On the surface, Enterprise Saskatchewan’s call for a 10 percent flat tax seems straightforward. Saskatchewan must engage in a “race-to-the-bottom” in order to compete with Alberta.
However, a cursory glance at other countries that have instituted their own flat tax proposals should be cause for concern.
The so-called “Baltic Tigers” – Latvia, Lithuania and Estonia – that were praised by conservative economists for their institution of a flat tax a decade ago are now mired in so much debt that they have been forced to gut social programs and fire off a mass of civil service workers. It is almost a certainty that the institution of a flat tax here in Saskatchewan will drastically reduce government revenues. This will inevitably result in a scaling back of government expenditures, whether in health, education or other social services.
As economist Hugh Mackenzie observes, Canadians get incredible value for their public services, reaping an average annual $15,000 benefit from the public services their taxes pay for. Any reduction in the quantity and or quality of public services caused by the institution of a flat tax must be factored into the overall costs of introducing such a tax.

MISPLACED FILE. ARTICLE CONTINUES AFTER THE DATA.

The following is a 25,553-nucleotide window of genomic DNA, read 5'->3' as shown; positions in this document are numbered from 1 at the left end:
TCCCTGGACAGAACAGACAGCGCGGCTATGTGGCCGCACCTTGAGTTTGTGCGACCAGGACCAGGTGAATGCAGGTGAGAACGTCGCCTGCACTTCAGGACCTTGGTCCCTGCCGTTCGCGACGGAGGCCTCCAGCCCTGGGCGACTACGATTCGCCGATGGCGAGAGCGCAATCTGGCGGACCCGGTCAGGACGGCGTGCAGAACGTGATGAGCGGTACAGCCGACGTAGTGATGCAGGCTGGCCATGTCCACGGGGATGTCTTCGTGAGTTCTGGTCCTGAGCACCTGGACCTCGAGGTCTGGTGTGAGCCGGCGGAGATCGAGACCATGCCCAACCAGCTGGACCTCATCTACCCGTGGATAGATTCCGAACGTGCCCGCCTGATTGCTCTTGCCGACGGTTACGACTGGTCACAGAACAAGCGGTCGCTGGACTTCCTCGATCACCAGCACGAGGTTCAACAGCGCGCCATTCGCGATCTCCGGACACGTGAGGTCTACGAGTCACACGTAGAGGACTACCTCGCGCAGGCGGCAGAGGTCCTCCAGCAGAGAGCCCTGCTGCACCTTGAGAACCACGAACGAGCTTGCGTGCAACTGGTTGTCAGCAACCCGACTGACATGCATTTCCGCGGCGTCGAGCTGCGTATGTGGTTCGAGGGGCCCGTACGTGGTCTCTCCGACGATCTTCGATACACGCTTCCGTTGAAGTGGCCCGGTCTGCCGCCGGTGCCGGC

Economic modeling of flat tax proposals in the United States demonstrates that flat tax proposals shift the tax burden predominantly to the middle class. Similar results have been identified in Alberta. In essence the middle class pays more and receives less, particularly as former exemptions and reductions are eliminated in the name of “simplicity.” Not exactly the model of “tax fairness” that flat tax proponents claim.
Of equal concern is the effect such a tax would have on income inequality. Saskatchewan is already experiencing growing income inequality as the CCPA’s Growing Gap Project demonstrates. Reducing the amount of tax that the richest among us pay would only exacerbate this troubling trend. The economic and social costs of reduced social cohesion that income inequality generates are immense. According to British epidemiologists Richard Wilkinson and Kate Pickett, the bigger the income gap, the worse the rates of mental illness, substance abuse, teen pregnancy, homicide, incarceration and reduced life expectancies. Conversely, more equal societies tend to display higher levels of trust, reduced levels of stress and greater attachment to community.
Once again, these social costs must be factored into any decision to introduce a flat tax in Saskatchewan. When all the costs and benefits are weighed, it is the opinion of the Saskatchewan CCPA that many in our province will find this policy wanting. Surely a province such as ours, built on progressive principles of equality and social justice, can do better.
Simon Enoch is the Director of the Saskatchewan Office of the Canadian Centre for Policy Alternatives. This editorial was published in the July 8th edition of the Regina Leader Post.